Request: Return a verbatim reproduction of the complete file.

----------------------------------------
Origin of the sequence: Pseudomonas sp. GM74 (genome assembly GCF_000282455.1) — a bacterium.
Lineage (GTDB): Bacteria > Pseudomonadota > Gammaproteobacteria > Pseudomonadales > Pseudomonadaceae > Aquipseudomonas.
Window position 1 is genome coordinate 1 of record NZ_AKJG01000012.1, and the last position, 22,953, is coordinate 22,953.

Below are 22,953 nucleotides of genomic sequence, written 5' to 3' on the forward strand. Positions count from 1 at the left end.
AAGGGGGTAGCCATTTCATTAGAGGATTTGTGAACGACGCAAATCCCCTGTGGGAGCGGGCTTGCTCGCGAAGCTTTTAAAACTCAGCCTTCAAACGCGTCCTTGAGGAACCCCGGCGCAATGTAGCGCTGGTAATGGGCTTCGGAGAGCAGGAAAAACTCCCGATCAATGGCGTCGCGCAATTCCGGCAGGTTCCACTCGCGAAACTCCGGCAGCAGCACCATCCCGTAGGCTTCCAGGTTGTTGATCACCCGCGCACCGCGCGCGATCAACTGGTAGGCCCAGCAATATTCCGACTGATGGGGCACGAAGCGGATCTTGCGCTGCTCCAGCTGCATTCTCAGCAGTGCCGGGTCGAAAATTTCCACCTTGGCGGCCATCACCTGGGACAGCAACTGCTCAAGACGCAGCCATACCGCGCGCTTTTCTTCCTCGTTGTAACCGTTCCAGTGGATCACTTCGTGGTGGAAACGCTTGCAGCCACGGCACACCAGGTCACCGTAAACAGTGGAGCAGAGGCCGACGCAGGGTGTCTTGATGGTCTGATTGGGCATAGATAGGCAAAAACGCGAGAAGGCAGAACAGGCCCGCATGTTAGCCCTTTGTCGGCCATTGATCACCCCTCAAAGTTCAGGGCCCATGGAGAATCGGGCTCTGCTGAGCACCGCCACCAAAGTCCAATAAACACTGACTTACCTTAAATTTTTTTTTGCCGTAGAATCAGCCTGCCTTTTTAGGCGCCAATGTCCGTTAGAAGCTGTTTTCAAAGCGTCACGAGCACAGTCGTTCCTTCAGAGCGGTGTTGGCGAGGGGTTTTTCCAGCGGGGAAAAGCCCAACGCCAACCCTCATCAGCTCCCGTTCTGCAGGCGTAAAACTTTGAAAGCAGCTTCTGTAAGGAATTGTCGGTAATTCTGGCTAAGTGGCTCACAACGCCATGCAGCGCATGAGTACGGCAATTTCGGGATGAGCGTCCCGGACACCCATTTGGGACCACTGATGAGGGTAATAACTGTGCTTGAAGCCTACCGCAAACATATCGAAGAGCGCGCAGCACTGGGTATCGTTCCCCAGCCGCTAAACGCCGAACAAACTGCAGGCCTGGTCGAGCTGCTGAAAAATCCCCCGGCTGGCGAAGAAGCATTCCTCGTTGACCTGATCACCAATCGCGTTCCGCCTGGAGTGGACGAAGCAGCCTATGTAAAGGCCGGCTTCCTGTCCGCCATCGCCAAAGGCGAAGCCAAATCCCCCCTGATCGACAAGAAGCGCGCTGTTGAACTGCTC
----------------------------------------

Origin of the sequence: Pseudomonas sp. GM74 (genome assembly GCF_000282455.1) — a bacterium.
Lineage (GTDB): Bacteria > Pseudomonadota > Gammaproteobacteria > Pseudomonadales > Pseudomonadaceae > Aquipseudomonas.
Window position 1 is genome coordinate 1 of record NZ_AKJG01000012.1, and the last position, 22,953, is coordinate 22,953.

Below are 22,953 nucleotides of genomic sequence, written 5' to 3' on the forward strand. Positions count from 1 at the left end.
AAGGGGGTAGCCATTTCATTAGAGGATTTGTGAACGACGCAAATCCCCTGTGGGAGCGGGCTTGCTCGCGAAGCTTTTAAAACTCAGCCTTCAAACGCGTCCTTGAGGAACCCCGGCGCAATGTAGCGCTGGTAATGGGCTTCGGAGAGCAGGAAAAACTCCCGATCAATGGCGTCGCGCAATTCCGGCAGGTTCCACTCGCGAAACTCCGGCAGCAGCACCATCCCGTAGGCTTCCAGGTTGTTGATCACCCGCGCACCGCGCGCGATCAACTGGTAGGCCCAGCAATATTCCGACTGATGGGGCACGAAGCGGATCTTGCGCTGCTCCAGCTGCATTCTCAGCAGTGCCGGGTCGAAAATTTCCACCTTGGCGGCCATCACCTGGGACAGCAACTGCTCAAGACGCAGCCATACCGCGCGCTTTTCTTCCTCGTTGTAACCGTTCCAGTGGATCACTTCGTGGTGGAAACGCTTGCAGCCACGGCACACCAGGTCACCGTAAACAGTGGAGCAGAGGCCGACGCAGGGTGTCTTGATGGTCTGATTGGGCATAGATAGGCAAAAACGCGAGAAGGCAGAACAGGCCCGCATGTTAGCCCTTTGTCGGCCATTGATCACCCCTCAAAGTTCAGGGCCCATGGAGAATCGGGCTCTGCTGAGCACCGCCACCAAAGTCCAATAAACACTGACTTACCTTAAATTTTTTTTTGCCGTAGAATCAGCCTGCCTTTTTAGGCGCCAATGTCCGTTAGAAGCTGTTTTCAAAGCGTCACGAGCACAGTCGTTCCTTCAGAGCGGTGTTGGCGAGGGGTTTTTCCAGCGGGGAAAAGCCCAACGCCAACCCTCATCAGCTCCCGTTCTGCAGGCGTAAAACTTTGAAAGCAGCTTCTGTAAGGAATTGTCGGTAATTCTGGCTAAGTGGCTCACAACGCCATGCAGCGCATGAGTACGGCAATTTCGGGATGAGCGTCCCGGACACCCATTTGGGACCACTGATGAGGGTAATAACTGTGCTTGAAGCCTACCGCAAACATATCGAAGAGCGCGCAGCACTGGGTATCGTTCCCCAGCCGCTAAACGCCGAACAAACTGCAGGCCTGGTCGAGCTGCTGAAAAATCCCCCGGCTGGCGAAGAAGCATTCCTCGTTGACCTGATCACCAATCGCGTTCCGCCTGGAGTGGACGAAGCAGCCTATGTAAAGGCCGGCTTCCTGTCCGCCATCGCCAAAGGCGAAGCCAAATCCCCCCTGATCGACAAGAAGCGCGCTGTTGAACTGCTC